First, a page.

The mounting bolt 54 is illustrated as being of a stepped diameter design having threaded portion 74 that extends axially to a first mounting diameter 76 terminating at a shoulder 78. It also has an enlarged mounting diameter 80, and includes a second, larger diameter threaded portion 82 and a driving surface such as the hexagonal form indicated at 84.
In assembling the guide ring assembly 42 to the pillar 20, the mounting bolt 54 is inserted through the D-rings 50, 52 into threaded engagement with a reinforcing portion, which may be a weld nut 85 carried in the vehicle body pillar 20. The first mounting diameter 76 supports the front D-ring 50 for pivotal movement with respect to the mounting bolt 54. The second enlarged mounting diameter 80 of the bolt 54 supports the rear D-ring 52 at its through-bore 68 for pivotal movement with respect to the mounting bolt 54 and hence the pillar 20. Also mounted on the enlarged diameters 76, 80 are antifriction spacers 56, 57 which facilitate movement of the D-rings about the bolt 54.
The advantages of the mounting arrangement of the present invention may best be appreciated by reference to FIGS. 2 and 5. The pillar, indicated at 20, is illustrated in FIG. 4 as including a sheetmetal panel 86 that in its final assembled position is covered by a trim panel 88 which may include a bolt covering portion 90, as shown in FIG. 4. A local reinforcement 92 is carried on the sheetmetal panel and it includes a central aperture 94 through which a reduced diameter portion 96 of the weld nut 85 is placed. The nut 85, the sheetmetal panel 86, and the reinforcement 92 are secured together in fixed relationship by welding. This construction provides flexibility in the assembly of the seatbelt system 28. It permits assembly of the front D-ring 50 onto the pillar 20 by engaging reduced Giameter threaded portion 74 threadedly within the weld nut 85 to capture the antifriction spacer 56 and the D-ring 50. Subsequently, the rear D-ring 52 and its associated antifriction spacer 57 may be assembled on the bolt 54 with the nut 96 threadedly engaging the threaded portion 82. This may be done through arrangement against an outside surface 98 of the trim panel 88 within the auxiliary trim panel 90, as shown in FIG. 4. Alternatively, the entire assembly may be carried within trim panels. Provision may be made as shown in FIG. 2 for inserting the nut 96 through portions of the trim. This gives freedom in the sequencing of assembly operations. The advantage is provided by the lack of need to assemble both the front D-ring 50 and the rear D-ring 52 at the same time.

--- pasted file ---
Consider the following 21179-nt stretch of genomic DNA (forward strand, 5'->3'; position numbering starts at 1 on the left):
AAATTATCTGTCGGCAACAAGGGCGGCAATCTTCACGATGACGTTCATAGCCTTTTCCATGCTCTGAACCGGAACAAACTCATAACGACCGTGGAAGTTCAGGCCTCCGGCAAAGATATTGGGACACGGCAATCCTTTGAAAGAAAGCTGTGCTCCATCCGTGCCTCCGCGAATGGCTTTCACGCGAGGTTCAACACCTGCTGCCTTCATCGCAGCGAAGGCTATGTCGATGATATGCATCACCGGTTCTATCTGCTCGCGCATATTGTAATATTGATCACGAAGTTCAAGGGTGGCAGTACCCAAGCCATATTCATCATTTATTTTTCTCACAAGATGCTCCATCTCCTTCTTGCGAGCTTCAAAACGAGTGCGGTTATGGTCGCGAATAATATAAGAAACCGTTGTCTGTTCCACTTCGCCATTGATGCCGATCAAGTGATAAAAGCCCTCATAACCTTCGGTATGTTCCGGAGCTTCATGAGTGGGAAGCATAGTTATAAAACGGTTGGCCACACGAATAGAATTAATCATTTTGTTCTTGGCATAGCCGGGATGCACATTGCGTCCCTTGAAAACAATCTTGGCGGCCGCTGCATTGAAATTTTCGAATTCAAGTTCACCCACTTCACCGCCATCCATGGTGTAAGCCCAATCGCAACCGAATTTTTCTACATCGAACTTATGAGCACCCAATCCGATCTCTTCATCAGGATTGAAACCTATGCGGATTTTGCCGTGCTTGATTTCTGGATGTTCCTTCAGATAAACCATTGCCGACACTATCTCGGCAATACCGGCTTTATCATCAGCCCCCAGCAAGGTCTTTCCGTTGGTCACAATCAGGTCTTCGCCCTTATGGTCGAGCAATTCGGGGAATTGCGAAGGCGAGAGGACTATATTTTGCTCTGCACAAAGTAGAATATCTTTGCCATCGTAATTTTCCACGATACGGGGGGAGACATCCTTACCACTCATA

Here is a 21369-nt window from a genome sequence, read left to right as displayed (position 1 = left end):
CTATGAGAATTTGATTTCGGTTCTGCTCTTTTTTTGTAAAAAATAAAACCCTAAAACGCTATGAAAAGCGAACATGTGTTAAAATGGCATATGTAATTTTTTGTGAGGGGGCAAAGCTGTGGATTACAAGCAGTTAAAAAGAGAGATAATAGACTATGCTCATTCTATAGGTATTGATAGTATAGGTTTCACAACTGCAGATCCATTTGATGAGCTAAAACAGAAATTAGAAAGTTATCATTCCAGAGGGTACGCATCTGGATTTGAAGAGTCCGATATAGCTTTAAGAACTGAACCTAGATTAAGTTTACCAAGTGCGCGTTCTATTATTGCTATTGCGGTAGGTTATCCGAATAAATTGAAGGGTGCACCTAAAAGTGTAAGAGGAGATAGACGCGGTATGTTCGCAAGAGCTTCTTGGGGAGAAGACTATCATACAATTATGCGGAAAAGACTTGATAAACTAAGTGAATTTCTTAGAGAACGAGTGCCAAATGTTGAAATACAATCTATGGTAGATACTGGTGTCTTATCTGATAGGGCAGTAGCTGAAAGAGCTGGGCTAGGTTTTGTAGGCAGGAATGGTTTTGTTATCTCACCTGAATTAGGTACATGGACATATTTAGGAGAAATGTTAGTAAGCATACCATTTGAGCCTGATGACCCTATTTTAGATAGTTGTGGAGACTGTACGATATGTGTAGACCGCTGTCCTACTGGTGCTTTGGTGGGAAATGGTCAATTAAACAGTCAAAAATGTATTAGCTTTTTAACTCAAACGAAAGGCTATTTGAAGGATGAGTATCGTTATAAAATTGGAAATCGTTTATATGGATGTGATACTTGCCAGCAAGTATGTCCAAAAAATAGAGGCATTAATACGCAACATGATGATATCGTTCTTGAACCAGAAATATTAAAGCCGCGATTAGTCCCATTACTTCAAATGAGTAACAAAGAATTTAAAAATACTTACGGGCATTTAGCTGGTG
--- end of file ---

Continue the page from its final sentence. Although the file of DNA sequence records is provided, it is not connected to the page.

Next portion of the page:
While only one embodiment of the present invention of the present invention has been shown, others may occur to those skilled in the automotive vehicle body arts which do not depart from the scope of the following claims.
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|Citing Patent||Filing date||Publication date||Applicant||Title|
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|International Classification||B60R21/00, B60R22/24, B60R22/02|
|Cooperative Classification||B60R2021/0011, B60R22/023, B60R22/24, B60R2021/0004|
|Oct 31, 1994||AS||Assignment|
Owner name: FORD MOTOR COMPANY, MICHIGAN
Free format text: ASSIGNMENT OF ASSIGNORS INTEREST;ASSIGNORS:JAROCKI, COREY J.;WICKENHEISER, FRANCIS J.;PUSTELL, JOHNT.;AND OTHERS;REEL/FRAME:007188/0677
Effective date: 19940701
|May 3, 1999||FPAY||Fee payment|
Year of fee payment: 4
|Jan 8, 2001||AS||Assignment|
Owner name: FORD GLOBAL TECHNOLOGIES, INC. A MICHIGAN CORPORAT
Free format text: ASSIGNMENT OF ASSIGNORS INTEREST;ASSIGNOR:FORD MOTOR COMPANY, A DELAWARE CORPORATION;REEL/FRAME:011467/0001
Effective date: 19970301
|May 19, 2003||FPAY||Fee payment|
Year of fee payment: 8
|May 17, 2007||FPAY||Fee payment|
Year of fee payment: 12